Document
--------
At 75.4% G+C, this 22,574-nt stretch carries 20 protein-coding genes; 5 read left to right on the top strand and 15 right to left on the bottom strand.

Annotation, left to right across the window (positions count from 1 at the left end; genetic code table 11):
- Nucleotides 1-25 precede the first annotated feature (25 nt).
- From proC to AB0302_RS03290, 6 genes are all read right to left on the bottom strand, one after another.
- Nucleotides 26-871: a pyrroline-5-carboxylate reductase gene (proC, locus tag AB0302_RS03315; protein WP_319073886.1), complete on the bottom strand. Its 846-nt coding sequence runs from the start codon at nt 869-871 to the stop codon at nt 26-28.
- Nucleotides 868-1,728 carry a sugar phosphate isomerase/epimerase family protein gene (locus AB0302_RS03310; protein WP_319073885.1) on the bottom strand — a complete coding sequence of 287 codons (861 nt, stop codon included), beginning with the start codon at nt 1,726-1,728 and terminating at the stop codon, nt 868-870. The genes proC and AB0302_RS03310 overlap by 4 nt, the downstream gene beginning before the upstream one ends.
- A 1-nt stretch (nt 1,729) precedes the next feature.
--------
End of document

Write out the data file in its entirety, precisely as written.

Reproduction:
At 75.4% G+C, this 22,574-nt stretch carries 20 protein-coding genes; 5 read left to right on the top strand and 15 right to left on the bottom strand.

Annotation, left to right across the window (positions count from 1 at the left end; genetic code table 11):
- Nucleotides 1-25 precede the first annotated feature (25 nt).
- From proC to AB0302_RS03290, 6 genes are all read right to left on the bottom strand, one after another.
- Nucleotides 26-871: a pyrroline-5-carboxylate reductase gene (proC, locus tag AB0302_RS03315; protein WP_319073886.1), complete on the bottom strand. Its 846-nt coding sequence runs from the start codon at nt 869-871 to the stop codon at nt 26-28.
- Nucleotides 868-1,728 carry a sugar phosphate isomerase/epimerase family protein gene (locus AB0302_RS03310; protein WP_319073885.1) on the bottom strand — a complete coding sequence of 287 codons (861 nt, stop codon included), beginning with the start codon at nt 1,726-1,728 and terminating at the stop codon, nt 868-870. The genes proC and AB0302_RS03310 overlap by 4 nt, the downstream gene beginning before the upstream one ends.
- A 1-nt stretch (nt 1,729) precedes the next feature.